With end-of-year tax planning upon us, business owners need to be aware about tax changes for 2019.
Rich Lipton, Tire Review contributor and senior partner at Lipton CPA Associates, details below what tax changes business owners like tire dealers need to be aware of this year for their returns in the year ahead.
Standard Mileage Rates
The standard mileage rate in 2019 is 58 cents per business mile driven.
Health Care Tax Credit for Small Businesses
Small business employers who pay at least half the premiums for single health insurance coverage for their employees may be eligible for the Small Business Health Care Tax Credit as long as they employ fewer than the equivalent of 25 full-time workers and average annual wages do not exceed $50,000 (adjusted annually for inflation). In 2019 this amount is $54,200.
In 2019 (as in 2014-2018), the tax credit is worth up to 50 percent of your contribution toward employees’ premium costs (up to 35 percent for tax-exempt employers.
Section 179 Expensing and Depreciation
Under the Tax Cuts and Jobs Act of 2017, the Section 179 expense deduction increases to a maximum deduction of $1.02 million of the first $2.55 million of qualifying equipment placed in service during the current tax year. The deduction was indexed to inflation for tax years after 2018 and enhanced to include improvements to nonresidential qualified real property such as roofs, fire protection, and alarm systems and security systems, and heating, ventilation, and air-conditioning systems.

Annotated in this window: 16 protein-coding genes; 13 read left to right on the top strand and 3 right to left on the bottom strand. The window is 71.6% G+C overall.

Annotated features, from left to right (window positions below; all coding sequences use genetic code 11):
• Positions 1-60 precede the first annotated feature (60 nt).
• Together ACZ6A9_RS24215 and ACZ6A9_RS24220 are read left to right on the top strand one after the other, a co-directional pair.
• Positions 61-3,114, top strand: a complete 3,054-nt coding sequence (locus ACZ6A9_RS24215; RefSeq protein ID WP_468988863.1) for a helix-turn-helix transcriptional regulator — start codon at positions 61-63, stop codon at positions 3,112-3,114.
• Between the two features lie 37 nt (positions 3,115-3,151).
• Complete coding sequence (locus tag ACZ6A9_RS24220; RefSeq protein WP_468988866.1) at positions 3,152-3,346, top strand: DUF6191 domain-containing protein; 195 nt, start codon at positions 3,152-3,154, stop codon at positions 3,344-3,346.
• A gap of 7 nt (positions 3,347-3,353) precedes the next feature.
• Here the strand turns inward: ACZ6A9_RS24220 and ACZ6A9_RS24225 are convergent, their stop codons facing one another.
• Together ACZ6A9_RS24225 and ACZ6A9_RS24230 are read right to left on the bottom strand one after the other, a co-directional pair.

Businesses are allowed to immediately deduct 100% of the cost of eligible property placed in service after September 27, 2017, and before January 1, 2023, after which it will be phased downward over a four-year period: 80% in 2023, 60% in 2024, 40% in 2025, and 20% in 2026. The standard business depreciation amount is 26 cents per mile (up from 25 cents per mile in 2018).
Work Opportunity Tax Credit (WOTC)
Extended through 2019, the Work Opportunity Tax Credit remained under tax reform and can be used by employers who hire long-term unemployed individuals (unemployed for 27 weeks or more). It is generally equal to 40 percent of the first $6,000 of wages paid to a new hire.
SIMPLE IRA Plan Contributions
Contribution limits for SIMPLE IRA plans increased to $13,000 for persons under age 50 and $16,000 for persons age 50 or older in 2019. The maximum compensation used to determine contributions is $280,000.